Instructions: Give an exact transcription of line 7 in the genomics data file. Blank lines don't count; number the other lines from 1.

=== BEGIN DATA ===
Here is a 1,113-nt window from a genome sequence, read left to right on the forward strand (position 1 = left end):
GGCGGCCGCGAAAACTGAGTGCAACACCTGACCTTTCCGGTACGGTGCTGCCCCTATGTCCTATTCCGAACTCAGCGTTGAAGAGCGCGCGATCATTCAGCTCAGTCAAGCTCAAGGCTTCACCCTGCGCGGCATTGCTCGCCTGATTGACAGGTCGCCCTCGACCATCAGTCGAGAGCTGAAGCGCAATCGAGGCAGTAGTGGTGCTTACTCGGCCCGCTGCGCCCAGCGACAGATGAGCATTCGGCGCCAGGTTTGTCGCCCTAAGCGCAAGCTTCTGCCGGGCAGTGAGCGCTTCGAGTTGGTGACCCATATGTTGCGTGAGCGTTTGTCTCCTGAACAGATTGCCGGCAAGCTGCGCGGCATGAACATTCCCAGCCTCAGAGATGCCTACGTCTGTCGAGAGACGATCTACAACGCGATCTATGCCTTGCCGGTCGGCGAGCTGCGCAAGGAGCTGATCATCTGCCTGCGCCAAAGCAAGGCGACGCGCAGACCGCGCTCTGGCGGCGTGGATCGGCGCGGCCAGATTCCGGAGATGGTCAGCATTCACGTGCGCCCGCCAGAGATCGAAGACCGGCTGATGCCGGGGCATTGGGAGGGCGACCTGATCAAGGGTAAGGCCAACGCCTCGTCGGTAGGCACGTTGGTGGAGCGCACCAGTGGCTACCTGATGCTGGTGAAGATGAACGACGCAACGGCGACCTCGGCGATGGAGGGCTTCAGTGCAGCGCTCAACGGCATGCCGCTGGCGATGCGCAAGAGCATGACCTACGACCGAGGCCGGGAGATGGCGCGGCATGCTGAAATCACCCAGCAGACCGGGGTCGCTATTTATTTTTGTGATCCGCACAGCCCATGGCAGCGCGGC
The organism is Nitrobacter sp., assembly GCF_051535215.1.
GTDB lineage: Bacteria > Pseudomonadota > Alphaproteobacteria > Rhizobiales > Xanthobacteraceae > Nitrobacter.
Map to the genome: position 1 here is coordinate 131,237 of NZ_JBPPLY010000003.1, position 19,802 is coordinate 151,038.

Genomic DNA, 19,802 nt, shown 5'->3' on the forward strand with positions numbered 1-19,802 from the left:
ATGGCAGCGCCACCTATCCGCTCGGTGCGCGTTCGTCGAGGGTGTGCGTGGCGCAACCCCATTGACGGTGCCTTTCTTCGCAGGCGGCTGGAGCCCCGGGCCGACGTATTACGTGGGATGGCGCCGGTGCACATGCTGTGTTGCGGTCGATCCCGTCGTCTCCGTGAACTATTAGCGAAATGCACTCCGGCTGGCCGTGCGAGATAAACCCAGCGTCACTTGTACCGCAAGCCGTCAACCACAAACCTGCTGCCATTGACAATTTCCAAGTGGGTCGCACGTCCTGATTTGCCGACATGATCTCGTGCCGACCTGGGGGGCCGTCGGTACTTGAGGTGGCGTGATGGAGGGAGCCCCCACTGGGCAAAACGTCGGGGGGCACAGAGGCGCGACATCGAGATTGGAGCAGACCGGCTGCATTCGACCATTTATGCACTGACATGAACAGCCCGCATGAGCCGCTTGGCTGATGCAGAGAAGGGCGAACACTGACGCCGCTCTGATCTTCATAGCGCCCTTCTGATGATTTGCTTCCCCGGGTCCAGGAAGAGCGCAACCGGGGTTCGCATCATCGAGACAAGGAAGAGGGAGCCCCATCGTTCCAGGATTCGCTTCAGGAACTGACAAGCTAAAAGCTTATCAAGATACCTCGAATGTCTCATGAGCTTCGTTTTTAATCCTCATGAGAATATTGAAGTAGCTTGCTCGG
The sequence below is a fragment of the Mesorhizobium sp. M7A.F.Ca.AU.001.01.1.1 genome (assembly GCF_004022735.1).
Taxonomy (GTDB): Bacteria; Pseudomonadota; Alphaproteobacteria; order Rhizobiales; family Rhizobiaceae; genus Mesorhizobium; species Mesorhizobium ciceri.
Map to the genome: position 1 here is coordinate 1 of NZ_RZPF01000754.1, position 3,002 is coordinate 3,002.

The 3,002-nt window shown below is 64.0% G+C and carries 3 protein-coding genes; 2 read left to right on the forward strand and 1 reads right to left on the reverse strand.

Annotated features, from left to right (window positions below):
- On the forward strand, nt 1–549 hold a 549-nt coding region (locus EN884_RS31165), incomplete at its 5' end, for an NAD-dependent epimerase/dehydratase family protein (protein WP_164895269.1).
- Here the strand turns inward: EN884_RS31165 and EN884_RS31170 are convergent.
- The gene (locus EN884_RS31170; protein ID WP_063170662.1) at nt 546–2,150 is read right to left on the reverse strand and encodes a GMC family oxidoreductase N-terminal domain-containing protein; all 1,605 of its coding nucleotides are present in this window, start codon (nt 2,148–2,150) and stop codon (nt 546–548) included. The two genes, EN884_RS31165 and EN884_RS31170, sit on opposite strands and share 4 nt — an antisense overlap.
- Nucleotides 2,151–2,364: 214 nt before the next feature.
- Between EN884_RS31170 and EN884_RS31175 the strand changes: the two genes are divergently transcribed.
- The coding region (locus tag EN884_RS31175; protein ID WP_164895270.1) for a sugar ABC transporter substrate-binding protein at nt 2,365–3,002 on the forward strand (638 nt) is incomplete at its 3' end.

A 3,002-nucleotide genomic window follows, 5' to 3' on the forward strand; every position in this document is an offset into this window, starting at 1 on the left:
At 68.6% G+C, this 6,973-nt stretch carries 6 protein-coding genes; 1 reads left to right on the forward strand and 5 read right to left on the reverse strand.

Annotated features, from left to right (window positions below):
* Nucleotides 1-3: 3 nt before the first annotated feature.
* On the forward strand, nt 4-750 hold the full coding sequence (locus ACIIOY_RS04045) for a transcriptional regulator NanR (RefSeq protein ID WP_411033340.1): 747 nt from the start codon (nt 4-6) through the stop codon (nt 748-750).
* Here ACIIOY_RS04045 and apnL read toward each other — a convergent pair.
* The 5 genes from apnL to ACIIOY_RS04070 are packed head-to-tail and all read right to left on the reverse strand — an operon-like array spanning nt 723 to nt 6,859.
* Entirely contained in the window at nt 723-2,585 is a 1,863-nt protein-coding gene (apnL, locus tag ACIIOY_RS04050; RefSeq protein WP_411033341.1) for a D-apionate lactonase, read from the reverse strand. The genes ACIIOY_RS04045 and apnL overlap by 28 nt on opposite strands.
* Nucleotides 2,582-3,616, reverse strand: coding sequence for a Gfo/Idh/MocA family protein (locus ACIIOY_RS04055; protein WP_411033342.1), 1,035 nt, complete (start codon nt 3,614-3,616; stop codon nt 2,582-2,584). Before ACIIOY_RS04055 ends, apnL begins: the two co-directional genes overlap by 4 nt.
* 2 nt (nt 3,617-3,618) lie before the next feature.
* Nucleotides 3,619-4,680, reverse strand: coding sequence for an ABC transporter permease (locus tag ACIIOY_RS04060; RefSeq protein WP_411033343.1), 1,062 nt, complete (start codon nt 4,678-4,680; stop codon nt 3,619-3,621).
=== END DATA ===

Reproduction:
ATGGCAGCGCCACCTATCCGCTCGGTGCGCGTTCGTCGAGGGTGTGCGTGGCGCAACCCCATTGACGGTGCCTTTCTTCGCAGGCGGCTGGAGCCCCGGGCCGACGTATTACGTGGGATGGCGCCGGTGCACATGCTGTGTTGCGGTCGATCCCGTCGTCTCCGTGAACTATTAGCGAAATGCACTCCGGCTGGCCGTGCGAGATAAACCCAGCGTCACTTGTACCGCAAGCCGTCAACCACAAACCTGCTGCCATTGACAATTTCCAAGTGGGTCGCACGTCCTGATTTGCCGACATGATCTCGTGCCGACCTGGGGGGCCGTCGGTACTTGAGGTGGCGTGATGGAGGGAGCCCCCACTGGGCAAAACGTCGGGGGGCACAGAGGCGCGACATCGAGATTGGAGCAGACCGGCTGCATTCGACCATTTATGCACTGACATGAACAGCCCGCATGAGCCGCTTGGCTGATGCAGAGAAGGGCGAACACTGACGCCGCTCTGATCTTCATAGCGCCCTTCTGATGATTTGCTTCCCCGGGTCCAGGAAGAGCGCAACCGGGGTTCGCATCATCGAGACAAGGAAGAGGGAGCCCCATCGTTCCAGGATTCGCTTCAGGAACTGACAAGCTAAAAGCTTATCAAGATACCTCGAATGTCTCATGAGCTTCGTTTTTAATCCTCATGAGAATATTGAAGTAGCTTGCTCGG